Tapping the Power of Turmeric

While ground turmeric is common ingredient in Indian cuisine, it has also been used for centuries to treat everything from stomach aches to arthritis to broken bones.
March 15, 2011

A relative of ginger and a mainstay in Indian cuisine, the spice known as turmeric is revered for its medicinal qualities as well as its subtle, bitter flavor. Ayurvedic medicine has used the plant for centuries in the treatment of various ailments from stomach aches to arthritis to broken bones. Here at the University of Arizona’s College of Medicine, Dr. Janet Funk, endocrinologist, associate professor and member of the BIO5 Institute, is working to unlock its secrets to treat arthritis, osteoporosis and more.

 

“Today, when we think of prescription drugs,” she writes, “we don’t usually associate them with mold or, say, tree bark. Yet, more than half of the most common drugs in use today were first discovered and isolated in pure form from ‘natural sources,’ such as plants.”

 

 

The examples of such compounds are too long to list, but some of the most famous in the modern apothecary include morphine (which comes from opium poppies), lovastatin (a cholesterol lowering drug isolated from a fungus), penicillin (first derived from a moldy cantalope), and aspirin (a compound originally extracted from the bark of the willow tree).

 

 

Plants originally evolved to produce such chemicals as a defense against insects and herbivores. But, says Funk, humans have “learned to turn the tables on plants and use these compounds for our own good, as medicines.”

 

 

While it has been used as a traditional remedy for arthritis for thousands of years, no definitive studies have been done on turmeric; that is where Funk’s work comes into focus. With support from the National Institutes of Health, she researched the usefulness of turmeric in treating arthritis.

 

 

Funk and her team demonstrated that the chemicals in turmeric were highly effective in blocking the body’s inflammatory response—a helpful bit of medicinal knowledge not only for the treatment of arthritis, but also other complications of inflammation, such as stroke. While these were excellent results, the next trick was to figure out which molecules were doing the real work and creating those desired affects.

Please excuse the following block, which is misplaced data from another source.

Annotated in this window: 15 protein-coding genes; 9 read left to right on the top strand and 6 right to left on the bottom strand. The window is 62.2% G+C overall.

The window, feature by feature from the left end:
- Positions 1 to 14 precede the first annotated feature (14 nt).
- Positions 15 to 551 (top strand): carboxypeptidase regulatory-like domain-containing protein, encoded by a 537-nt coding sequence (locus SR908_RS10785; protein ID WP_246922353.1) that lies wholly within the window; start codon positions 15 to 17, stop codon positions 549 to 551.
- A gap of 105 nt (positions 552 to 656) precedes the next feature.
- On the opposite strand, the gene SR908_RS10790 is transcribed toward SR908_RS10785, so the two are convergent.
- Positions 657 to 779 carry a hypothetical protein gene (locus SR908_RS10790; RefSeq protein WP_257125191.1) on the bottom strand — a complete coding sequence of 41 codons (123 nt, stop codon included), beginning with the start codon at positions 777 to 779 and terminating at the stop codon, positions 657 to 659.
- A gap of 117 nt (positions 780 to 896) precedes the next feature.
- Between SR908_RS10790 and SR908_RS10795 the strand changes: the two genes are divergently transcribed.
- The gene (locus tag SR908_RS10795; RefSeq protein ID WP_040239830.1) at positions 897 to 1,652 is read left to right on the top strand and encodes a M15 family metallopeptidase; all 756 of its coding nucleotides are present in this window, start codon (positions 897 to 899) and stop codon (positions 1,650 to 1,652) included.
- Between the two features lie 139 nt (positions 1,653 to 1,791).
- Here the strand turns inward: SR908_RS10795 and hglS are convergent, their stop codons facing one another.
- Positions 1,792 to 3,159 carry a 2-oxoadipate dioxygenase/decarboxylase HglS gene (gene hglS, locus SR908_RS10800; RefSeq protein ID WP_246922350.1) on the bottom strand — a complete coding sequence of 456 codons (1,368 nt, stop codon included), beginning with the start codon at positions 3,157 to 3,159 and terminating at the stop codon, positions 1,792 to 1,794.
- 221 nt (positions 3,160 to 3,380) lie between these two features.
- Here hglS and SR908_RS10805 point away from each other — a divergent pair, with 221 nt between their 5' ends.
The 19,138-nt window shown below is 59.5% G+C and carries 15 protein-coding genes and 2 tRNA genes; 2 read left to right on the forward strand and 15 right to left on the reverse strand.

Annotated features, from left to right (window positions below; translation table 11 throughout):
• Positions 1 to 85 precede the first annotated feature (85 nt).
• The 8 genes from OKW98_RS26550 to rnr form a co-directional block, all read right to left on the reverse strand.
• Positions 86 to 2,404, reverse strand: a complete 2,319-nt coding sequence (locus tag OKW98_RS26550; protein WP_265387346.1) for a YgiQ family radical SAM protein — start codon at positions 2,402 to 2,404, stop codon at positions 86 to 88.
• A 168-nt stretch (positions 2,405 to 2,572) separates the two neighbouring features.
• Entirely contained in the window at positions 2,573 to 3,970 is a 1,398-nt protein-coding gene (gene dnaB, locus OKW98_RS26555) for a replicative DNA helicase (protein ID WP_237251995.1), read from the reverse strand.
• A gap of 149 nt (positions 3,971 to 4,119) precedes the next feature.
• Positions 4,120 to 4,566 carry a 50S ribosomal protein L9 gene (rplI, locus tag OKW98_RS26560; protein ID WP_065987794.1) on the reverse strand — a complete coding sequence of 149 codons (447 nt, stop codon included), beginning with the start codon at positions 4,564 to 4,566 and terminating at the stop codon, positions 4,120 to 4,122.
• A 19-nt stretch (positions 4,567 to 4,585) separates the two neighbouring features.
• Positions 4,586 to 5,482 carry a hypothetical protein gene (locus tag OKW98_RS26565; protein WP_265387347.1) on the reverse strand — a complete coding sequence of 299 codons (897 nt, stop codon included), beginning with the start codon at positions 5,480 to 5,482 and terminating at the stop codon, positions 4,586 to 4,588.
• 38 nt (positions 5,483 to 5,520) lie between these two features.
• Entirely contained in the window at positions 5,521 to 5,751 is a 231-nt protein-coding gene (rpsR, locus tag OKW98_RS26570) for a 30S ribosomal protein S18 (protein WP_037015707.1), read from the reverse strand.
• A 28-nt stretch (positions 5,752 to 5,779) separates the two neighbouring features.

“It turns out that turmeric root manufactures two different classes of compounds, producing a lot of molecules in each class,” says Funk. “Molecules from both of these classes had profound anti-arthritic effects—and certain toxicities.”

 

 

Funk and her team are now addressing this very problem. “Just because something is found in a natural resource,” she says, “does not mean that it is safe.” Often, when a compound is used to create a desired effect, other unexpected or undesired effects also result. Thus we experience what have been come to be known as “side-effects.”

 

 

Today, people all over the world use plant products and extracts as natural supplements. While widely available, they represent something entirely apart from the comprehensively researched, FDA-approved single compounds that your doctor might prescribe.

 

 

“Clearly, it is likely that a number of these products hold great promise for preventing and treating diseases,” writes Funk in a recently published article. “Yet still, even when administered in their natural state, there is a need for a scientific evaluation of plant products in order to harvest the bounty of nature, while thwarting the plant kingdom’s many attempts to keep us at bay.  Thus, the study of medicinal plants today benefits from a happy marriage between traditional practice and modern technological advances.”

 

 

Learn more about the UA's BIO5 Institute at http://www.bio5.org